Published: 22 March 2017

Environmentalists pioneer research on implementing ‘absolute sustainability’

The University’s Centre for Environment and Sustainability has collaborated with a major UK company to identify how global organisations can work within ‘Planetary Boundaries’ rather than focusing on improvements relative to their previous performance.

The research, which was published in Sustainability journal in February, breaks new ground by exploring how Planetary Boundaries – measures of ‘absolute sustainability’ – can be used in practice by companies with global supply chains. The three-year project was led by Surrey’s Centre for Environment and Sustainability (CES) in partnership with the company and a number of European universities and environmental research institutes.

The Planetary Boundary framework, devised by leading environmentalists Johan Rockström and Will Steffen in 2009, defines the absolute ecological limits required on Earth to ensure a ‘safe operating space’ for humanity. This represents a new and more realistic way of thinking about sustainability. Until now the focus, particularly within organisations, has been on showing improvements relative to previous performance – so called ‘relative sustainability’.

A key aim of the research in CES was to explore how practicable it is to develop operational tools with companies so that they can start to measure the ‘absolute sustainability’ of their operations. This is a very challenging task since Planetary Boundaries combine global impacts such as climate change and regional systems such as nitrogen release and loss of biodiversity.

Beginning with an international workshop in 2014 to review existing knowledge and approaches, the work has included the development of a research proposal which defines the key boundaries, identifies implementation indicators and outlines future research needed. The next stage will be to develop a toolkit and ‘dashboard’ for business and government decision-makers.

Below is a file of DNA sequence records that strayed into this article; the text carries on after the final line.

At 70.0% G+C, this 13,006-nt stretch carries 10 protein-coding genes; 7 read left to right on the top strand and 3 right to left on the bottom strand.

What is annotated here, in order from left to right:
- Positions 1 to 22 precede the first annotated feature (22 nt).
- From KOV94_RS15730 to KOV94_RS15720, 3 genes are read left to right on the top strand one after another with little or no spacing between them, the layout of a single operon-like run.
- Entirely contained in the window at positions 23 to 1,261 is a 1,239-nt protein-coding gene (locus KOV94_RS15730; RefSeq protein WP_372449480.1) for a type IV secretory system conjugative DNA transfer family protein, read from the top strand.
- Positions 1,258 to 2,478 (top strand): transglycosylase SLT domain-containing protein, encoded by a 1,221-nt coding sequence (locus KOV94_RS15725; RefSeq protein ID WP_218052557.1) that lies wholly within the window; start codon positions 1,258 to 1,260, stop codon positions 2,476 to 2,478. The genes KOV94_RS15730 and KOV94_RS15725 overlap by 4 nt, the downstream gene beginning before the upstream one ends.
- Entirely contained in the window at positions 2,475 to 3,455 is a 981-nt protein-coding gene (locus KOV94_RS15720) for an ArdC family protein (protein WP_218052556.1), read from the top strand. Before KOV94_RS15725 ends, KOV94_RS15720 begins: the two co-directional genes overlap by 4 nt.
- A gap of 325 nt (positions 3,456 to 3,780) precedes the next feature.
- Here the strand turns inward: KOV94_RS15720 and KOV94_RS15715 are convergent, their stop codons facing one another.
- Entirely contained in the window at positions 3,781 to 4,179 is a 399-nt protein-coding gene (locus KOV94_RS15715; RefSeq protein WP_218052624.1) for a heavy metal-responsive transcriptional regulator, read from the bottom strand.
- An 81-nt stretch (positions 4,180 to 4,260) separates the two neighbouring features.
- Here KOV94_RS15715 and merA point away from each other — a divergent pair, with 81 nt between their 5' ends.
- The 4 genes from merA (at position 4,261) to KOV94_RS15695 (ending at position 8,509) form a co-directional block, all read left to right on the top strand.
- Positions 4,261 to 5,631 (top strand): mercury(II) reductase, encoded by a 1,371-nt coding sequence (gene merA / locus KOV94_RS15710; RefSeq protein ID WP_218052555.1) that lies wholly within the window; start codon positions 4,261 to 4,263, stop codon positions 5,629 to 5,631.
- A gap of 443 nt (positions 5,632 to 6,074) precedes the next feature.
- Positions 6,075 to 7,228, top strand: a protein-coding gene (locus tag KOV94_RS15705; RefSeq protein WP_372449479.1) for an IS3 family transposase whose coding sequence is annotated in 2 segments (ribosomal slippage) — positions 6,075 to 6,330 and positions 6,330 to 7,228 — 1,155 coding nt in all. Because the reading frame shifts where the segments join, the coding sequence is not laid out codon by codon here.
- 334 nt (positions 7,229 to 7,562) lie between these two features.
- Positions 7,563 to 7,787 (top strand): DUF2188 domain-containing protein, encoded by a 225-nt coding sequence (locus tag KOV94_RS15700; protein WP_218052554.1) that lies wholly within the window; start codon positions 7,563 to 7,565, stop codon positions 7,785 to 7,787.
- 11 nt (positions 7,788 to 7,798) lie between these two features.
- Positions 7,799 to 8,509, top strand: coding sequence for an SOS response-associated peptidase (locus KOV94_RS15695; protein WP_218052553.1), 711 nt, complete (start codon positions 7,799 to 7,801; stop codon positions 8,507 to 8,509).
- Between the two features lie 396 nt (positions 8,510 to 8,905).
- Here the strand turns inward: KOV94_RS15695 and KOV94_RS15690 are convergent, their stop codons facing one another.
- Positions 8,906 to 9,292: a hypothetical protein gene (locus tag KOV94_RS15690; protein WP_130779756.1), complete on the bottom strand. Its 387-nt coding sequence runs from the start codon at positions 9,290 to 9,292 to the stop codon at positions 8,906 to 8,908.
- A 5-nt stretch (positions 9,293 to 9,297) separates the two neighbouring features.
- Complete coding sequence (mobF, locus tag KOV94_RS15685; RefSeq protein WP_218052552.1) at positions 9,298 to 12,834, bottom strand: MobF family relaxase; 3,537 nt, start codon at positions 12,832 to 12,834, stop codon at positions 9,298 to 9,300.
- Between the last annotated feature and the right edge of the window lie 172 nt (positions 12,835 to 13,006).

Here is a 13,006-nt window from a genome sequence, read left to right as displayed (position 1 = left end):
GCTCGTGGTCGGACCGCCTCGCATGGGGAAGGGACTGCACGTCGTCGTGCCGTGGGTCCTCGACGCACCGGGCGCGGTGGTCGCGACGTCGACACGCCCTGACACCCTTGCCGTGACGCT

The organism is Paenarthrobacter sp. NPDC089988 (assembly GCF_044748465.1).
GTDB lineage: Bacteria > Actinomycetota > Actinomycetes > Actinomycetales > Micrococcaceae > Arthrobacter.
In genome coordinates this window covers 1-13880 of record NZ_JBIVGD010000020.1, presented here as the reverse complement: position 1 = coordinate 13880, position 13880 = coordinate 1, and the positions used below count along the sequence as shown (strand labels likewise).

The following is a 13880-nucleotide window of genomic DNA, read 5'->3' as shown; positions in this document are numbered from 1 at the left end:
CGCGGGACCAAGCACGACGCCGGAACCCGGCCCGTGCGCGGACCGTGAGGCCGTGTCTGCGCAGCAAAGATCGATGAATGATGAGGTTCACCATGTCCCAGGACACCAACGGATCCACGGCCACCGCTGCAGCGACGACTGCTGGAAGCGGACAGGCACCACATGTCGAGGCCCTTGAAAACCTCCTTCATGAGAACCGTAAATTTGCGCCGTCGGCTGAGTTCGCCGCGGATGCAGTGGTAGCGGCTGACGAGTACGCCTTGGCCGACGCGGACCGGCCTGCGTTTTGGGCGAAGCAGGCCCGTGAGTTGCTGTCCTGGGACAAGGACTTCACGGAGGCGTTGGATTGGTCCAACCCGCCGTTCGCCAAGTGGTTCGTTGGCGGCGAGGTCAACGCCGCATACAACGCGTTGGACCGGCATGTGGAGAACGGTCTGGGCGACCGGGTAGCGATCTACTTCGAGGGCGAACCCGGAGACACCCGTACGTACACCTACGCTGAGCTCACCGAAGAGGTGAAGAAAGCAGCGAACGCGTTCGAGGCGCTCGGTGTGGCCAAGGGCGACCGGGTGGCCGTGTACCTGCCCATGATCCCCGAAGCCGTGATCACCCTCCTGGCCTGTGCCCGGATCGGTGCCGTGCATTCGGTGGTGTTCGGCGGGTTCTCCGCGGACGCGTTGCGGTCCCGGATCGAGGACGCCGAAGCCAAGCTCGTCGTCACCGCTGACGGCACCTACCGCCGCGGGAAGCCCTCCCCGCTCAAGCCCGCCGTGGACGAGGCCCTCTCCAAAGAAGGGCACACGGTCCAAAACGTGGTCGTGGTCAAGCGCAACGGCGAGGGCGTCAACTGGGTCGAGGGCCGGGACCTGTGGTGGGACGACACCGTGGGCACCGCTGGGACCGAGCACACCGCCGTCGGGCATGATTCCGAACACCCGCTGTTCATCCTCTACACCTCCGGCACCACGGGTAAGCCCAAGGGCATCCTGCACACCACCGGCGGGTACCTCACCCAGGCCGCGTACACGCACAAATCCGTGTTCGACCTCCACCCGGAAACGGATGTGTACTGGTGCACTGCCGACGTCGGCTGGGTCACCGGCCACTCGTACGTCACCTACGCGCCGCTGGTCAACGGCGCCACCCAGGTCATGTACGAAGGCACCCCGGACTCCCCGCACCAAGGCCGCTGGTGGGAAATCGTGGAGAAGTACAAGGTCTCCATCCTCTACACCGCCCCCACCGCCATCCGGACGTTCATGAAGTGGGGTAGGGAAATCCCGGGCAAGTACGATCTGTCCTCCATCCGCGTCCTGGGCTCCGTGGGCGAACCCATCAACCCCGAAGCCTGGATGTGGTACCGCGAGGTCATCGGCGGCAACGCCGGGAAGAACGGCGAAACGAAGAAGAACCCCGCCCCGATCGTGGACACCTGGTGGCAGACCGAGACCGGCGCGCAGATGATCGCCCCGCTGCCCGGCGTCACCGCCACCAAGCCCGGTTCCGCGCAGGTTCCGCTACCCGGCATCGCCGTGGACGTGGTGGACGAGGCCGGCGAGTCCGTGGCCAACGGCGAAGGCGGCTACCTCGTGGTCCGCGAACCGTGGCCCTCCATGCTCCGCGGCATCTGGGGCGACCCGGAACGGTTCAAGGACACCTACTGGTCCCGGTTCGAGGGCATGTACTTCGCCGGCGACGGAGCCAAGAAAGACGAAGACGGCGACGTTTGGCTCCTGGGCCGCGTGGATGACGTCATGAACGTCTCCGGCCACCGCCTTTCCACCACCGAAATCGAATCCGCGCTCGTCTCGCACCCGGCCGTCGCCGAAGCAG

The research was led at Surrey by Professor Roland Clift (founding director of CES), Professor Richard Murphy (the Centre’s current director), Dr Jonathan Chenoweth and Ian Christie, with contribution from Professor Angela DruckmanProfessor Chris France and Dr Jacquetta Lee and Research Fellows Dr Simon Mair and Dr James Suckling.

Ian Christie said: “Our work on implementing Planetary Boundaries has helped clear the ground and provide much-needed clarity about the complexity of the task, and also points the way to academic-business partnerships in developing pilot indicator and impact assessment tools. This is intrinsically a trans-disciplinary area. It requires a broad understanding of indicator systems, values and ethics – expertise we have within CES – while also playing to the wider strengths of the whole University.”

Professor Richard Murphy commented: “Working with a major corporate partner and an outstanding group of international contributors has been a privilege, and has produced a piece of joint research that we all feel very confident about. This important work is forming a central part of CES’s research, teaching and interaction with business and industry.”

The paper, ‘The Challenges of Applying Planetary Boundaries as a Basis for Strategic Decision-Making in Companies with Global Supply Chains’ was published in Sustainability on 15 February 2017.

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